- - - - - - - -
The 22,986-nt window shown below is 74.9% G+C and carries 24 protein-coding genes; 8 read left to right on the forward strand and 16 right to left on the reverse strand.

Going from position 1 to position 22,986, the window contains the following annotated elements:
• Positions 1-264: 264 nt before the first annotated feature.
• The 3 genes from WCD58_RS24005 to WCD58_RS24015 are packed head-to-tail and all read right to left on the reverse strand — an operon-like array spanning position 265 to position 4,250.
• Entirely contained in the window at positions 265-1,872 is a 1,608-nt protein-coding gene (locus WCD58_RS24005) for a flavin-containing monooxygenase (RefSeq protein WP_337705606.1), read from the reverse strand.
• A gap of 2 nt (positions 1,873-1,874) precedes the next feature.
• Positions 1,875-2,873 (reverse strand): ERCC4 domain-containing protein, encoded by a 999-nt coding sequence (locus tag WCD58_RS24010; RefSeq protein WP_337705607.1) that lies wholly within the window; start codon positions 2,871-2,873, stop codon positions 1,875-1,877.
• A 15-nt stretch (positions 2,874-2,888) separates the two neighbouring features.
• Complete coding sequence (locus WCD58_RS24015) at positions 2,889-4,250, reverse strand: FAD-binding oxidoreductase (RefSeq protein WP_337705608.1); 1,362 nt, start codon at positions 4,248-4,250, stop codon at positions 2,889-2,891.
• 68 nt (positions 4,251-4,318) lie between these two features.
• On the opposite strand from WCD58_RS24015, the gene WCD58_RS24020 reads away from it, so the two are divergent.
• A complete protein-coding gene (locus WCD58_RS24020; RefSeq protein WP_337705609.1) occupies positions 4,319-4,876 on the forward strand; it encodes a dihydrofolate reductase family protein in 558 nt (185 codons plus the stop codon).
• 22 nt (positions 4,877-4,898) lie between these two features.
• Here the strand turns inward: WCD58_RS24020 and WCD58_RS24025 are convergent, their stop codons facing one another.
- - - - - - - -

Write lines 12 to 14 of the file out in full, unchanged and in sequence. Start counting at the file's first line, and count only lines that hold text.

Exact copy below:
• A complete protein-coding gene (locus WCD58_RS24020; RefSeq protein WP_337705609.1) occupies positions 4,319-4,876 on the forward strand; it encodes a dihydrofolate reductase family protein in 558 nt (185 codons plus the stop codon).
• 22 nt (positions 4,877-4,898) lie between these two features.
• Here the strand turns inward: WCD58_RS24020 and WCD58_RS24025 are convergent, their stop codons facing one another.